A college degree is an important investment in your future, but learning how to finance that degree can be challenging. A school’s financial aid office assists you and your family by providing information on ways to pay for education. The financial aid office is usually involved with you after the school has made you an offer of admission. Finances should not be a barrier to getting a world-class education that’s why the Office of Scholarships and Financial Aid provide financial assistance to students through grants, loans, scholarships, and employment.
Terms Used in Financial Aid Office:
Below are the terms that are generally used in Financial Aid Office:
- Aid Package: One or more types of aid, including grants, university scholarships, outside/private scholarships, work-study and/or loans that a student has been awarded.
- Alternative Loans: Alternative loans were established by private lenders to supplement federal loans. A student may want to consider an alternative loan when federal financial aid is not enough to cover the student’s COA.
- Award Notification: An official document issued by a school’s financial aid office that lists all of the financial aid awarded to the student.
- Expected Family Contribution (EFC): EFC is the amount of money that the family expects to be able to contribute to the student’s education as determined by the Federal Methodology need analysis formula.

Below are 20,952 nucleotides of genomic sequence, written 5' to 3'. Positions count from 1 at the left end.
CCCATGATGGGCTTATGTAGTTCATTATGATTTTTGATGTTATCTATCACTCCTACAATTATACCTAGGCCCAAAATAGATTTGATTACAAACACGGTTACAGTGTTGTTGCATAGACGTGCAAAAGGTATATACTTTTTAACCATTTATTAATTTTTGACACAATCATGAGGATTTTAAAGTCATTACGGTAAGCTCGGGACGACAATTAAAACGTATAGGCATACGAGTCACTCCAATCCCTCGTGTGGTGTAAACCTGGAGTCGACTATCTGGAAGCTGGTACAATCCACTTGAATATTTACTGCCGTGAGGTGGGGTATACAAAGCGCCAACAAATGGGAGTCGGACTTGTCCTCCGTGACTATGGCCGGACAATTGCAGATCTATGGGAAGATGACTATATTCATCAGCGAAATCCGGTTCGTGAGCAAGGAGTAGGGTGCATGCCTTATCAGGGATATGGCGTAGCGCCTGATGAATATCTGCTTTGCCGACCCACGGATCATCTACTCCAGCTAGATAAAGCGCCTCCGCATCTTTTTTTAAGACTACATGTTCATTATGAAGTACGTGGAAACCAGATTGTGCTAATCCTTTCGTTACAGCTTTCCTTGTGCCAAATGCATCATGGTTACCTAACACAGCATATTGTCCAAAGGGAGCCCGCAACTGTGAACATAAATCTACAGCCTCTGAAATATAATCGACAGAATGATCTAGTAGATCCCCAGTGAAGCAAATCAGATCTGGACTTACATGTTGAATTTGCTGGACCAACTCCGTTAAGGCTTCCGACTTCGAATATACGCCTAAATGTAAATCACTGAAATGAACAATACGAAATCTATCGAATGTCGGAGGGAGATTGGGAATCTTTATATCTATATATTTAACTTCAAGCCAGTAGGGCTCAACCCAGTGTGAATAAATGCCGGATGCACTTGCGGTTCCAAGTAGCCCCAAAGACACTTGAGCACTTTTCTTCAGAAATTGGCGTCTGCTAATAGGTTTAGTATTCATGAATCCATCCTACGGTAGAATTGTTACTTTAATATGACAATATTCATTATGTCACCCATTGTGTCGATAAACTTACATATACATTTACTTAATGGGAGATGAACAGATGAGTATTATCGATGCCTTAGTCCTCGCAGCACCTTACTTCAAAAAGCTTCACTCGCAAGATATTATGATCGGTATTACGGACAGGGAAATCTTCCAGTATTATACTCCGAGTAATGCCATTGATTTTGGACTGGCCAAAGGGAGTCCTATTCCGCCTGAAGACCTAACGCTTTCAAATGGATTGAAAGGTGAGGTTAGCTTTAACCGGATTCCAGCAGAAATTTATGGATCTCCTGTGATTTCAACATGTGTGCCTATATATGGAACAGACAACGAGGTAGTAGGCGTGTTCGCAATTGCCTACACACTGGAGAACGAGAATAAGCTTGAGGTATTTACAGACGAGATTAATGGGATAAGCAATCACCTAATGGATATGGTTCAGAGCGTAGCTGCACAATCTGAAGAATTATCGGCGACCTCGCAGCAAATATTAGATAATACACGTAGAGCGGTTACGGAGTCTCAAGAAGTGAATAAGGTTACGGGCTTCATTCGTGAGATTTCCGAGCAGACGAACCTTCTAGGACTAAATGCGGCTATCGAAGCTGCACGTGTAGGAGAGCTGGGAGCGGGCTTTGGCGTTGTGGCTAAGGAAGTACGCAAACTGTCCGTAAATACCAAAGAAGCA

- Family Education Rights and Privacy Act (FERPA): A federal law that applies to educational agencies and institutions that receive funding under a program administered by the U.S. Department of Education.
- Federal Methodology: Federal Methodology is a need analysis formula created by the U.S. Congress to establish a standardized, equitable system for financial aid distribution nationwide. It is used to calculate how much money individual students and their families can reasonably be expected to contribute toward higher education.
- Federal Processor: The organization that processes the information submitted on the Free Application for Federal Student Aid (FAFSA) and uses it to compute an applicant’s Expected Family Contribution.
- Federal Student Aid ID: FSA IDs are assigned by the U.S. Department of Education. You may create an FSA ID. This ID is your electronic signature and may be used to file your Free Application for Federal Student Aid (FAFSA).
- Federal Work-Study (FWS): A program allowing students to earn money toward their education while in school by working part-time on campus. The federal government pays a portion of the student’s hourly wage. Eligibility for FWS is based on need.
- Financial Aid: Financial aid is funding provided by various agencies (federal, state and local governments, colleges, community organizations, and private corporations or individuals) to help students meet the costs of attending college.
- Free Application for Federal Student Aid (FAFSA): The FAFSA is developed by the U.S. Department of Education and is used to determine a student’s eligibility for grants, loans, and work-study programs. As the name suggests, there is no charge for filing the FAFSA